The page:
Until recently, little was understood about the interplay between ferroelectricity and ferroelasticity, mostly due to the fact that there was no experimental tool capable of probing both phenomena simultaneously. In a study published in the journal Nanotechnology, this barrier has been overcome.

High-resolution mapping

Researchers from the University of Cambridge, UK, have used an atomic force microscopy (AFM) technique to simultaneously resolve topography, ferroelectric and ferroelastic domain structures with a resolution of almost 1 nm. The recently developed technique is an extension of the well known piezoresponse force microscopy, but utilizes the AFM cantilever dynamics to maximum advantage to pick out the differences in contact stiffness between in-plane (a-axis) and out-of-plane (c-axis) oriented crystallographic regions.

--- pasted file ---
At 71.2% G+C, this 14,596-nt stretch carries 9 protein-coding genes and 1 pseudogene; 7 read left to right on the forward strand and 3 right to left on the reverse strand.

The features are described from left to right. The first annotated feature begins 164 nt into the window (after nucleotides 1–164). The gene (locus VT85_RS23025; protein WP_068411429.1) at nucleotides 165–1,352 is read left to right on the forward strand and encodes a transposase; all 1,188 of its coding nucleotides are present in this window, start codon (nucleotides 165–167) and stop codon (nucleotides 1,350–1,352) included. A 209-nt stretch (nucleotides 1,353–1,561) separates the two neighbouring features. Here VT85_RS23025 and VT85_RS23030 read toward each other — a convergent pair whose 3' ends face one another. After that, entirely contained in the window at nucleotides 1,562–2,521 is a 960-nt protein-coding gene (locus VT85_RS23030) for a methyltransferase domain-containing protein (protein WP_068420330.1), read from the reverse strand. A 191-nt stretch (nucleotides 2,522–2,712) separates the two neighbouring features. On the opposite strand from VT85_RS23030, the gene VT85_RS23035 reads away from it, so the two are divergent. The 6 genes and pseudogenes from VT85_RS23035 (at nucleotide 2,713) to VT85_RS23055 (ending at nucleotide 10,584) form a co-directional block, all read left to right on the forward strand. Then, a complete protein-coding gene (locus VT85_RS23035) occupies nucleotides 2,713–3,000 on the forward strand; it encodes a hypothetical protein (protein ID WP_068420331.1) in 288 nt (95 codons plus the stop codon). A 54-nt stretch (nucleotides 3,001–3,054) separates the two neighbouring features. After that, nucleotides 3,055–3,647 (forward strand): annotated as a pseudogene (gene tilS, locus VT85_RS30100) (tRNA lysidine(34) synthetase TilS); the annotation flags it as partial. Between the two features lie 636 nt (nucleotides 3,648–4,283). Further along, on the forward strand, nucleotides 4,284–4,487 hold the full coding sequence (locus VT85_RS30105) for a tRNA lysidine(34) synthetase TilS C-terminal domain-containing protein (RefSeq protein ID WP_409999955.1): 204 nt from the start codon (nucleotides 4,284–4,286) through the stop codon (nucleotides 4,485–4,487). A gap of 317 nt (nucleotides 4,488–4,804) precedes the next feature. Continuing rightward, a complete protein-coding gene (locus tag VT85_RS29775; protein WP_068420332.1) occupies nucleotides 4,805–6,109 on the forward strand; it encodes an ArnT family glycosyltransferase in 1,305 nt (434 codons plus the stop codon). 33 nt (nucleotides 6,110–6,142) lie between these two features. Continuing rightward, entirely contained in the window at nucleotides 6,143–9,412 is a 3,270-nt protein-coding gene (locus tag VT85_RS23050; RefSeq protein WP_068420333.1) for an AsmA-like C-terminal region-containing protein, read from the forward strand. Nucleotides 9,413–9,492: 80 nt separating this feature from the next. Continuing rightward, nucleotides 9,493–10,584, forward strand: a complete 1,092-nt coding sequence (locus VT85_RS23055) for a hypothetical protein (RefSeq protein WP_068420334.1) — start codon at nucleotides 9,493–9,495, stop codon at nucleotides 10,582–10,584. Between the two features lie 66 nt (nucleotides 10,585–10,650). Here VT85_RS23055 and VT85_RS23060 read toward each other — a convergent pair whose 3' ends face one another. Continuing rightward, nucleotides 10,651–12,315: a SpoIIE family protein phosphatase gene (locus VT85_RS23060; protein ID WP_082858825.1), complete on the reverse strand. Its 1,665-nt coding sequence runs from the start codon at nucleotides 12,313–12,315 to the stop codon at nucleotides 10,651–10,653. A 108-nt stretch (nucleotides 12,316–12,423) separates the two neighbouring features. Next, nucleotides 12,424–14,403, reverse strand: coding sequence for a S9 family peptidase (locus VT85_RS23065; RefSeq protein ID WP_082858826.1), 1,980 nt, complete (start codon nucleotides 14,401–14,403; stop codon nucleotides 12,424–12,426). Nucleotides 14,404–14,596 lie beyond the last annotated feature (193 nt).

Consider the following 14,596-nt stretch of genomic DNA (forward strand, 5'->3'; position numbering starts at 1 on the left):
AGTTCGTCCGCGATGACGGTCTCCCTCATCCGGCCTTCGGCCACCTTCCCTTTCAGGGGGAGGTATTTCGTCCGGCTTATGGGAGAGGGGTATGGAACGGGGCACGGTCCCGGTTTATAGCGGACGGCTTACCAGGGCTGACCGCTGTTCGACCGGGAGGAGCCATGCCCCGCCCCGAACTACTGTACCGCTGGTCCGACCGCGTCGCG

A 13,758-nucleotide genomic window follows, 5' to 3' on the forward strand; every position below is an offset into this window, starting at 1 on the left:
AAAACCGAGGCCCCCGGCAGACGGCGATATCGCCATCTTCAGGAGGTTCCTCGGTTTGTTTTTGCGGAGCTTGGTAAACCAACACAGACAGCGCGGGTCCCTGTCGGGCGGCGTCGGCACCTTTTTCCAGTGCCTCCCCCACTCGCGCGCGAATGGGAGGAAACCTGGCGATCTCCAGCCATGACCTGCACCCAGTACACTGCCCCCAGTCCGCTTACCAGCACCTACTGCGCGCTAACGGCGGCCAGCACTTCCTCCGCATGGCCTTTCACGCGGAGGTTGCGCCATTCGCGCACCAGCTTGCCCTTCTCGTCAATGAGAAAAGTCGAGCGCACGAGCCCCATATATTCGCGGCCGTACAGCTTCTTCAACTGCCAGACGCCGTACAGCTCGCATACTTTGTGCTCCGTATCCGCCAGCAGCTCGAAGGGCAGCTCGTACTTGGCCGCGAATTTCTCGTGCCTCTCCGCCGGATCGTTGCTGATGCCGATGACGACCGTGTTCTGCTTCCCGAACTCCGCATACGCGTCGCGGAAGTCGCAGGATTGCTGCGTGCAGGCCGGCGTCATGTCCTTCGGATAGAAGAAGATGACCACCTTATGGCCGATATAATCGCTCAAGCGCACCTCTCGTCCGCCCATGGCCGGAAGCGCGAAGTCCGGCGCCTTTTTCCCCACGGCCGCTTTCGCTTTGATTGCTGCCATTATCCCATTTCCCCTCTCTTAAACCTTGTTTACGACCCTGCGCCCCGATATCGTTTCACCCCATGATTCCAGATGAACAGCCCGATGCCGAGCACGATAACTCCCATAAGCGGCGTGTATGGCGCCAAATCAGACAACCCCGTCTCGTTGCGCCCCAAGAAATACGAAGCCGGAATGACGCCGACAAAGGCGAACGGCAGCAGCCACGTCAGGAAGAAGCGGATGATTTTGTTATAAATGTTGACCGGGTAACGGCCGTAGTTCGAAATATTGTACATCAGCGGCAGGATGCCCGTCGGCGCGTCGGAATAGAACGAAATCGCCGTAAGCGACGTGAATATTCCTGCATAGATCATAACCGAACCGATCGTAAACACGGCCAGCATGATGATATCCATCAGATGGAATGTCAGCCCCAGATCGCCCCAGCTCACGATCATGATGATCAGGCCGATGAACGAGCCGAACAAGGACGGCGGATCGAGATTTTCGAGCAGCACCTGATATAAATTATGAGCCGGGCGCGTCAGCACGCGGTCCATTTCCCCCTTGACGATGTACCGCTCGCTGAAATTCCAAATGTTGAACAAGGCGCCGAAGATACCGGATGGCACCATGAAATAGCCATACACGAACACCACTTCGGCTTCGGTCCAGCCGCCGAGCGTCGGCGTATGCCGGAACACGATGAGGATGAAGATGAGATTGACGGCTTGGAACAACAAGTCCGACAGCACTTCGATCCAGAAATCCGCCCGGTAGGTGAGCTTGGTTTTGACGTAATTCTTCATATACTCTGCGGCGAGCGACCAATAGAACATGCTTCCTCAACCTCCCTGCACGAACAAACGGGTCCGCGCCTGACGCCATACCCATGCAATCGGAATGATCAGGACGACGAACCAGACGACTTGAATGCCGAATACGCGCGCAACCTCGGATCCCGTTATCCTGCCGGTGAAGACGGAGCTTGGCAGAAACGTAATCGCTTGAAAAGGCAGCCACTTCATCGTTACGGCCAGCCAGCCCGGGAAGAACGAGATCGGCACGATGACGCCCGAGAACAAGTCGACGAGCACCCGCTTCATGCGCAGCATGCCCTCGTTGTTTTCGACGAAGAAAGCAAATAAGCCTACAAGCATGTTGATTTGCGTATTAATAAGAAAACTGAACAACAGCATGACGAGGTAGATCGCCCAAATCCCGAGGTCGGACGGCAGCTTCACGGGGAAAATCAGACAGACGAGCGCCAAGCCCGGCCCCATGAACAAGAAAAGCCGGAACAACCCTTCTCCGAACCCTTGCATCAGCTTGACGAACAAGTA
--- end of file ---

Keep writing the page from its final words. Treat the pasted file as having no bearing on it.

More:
Ferroelastic domains arise to locally release shear strain and consist of alternating a and c oriented crystallographic regions. The periodicity of the resulting stripe pattern, known as a polytwin, directly reflects the shear strain, following an inverse square root law. The periodicity of ferroelastic domains observed here was in the range of a few tens of nanometres to several hundred nanometres – right at the same length scale as the size of typical devices.

The study also points out that the local geometry plays a crucial role in determining the orientation of these polytwins. The most intriguing result is that these polytwins bunch together in bundles. This study has shown that these bundles in themselves act as domains and mediate the process of ferroelectric domain reversal.

In short, the operation of many ferroelectric-based devices is far more complex than many people thought, and a window has just been opened showing us yet another level of co-operative behaviour at the nanoscale that has ramifications at the macroscale.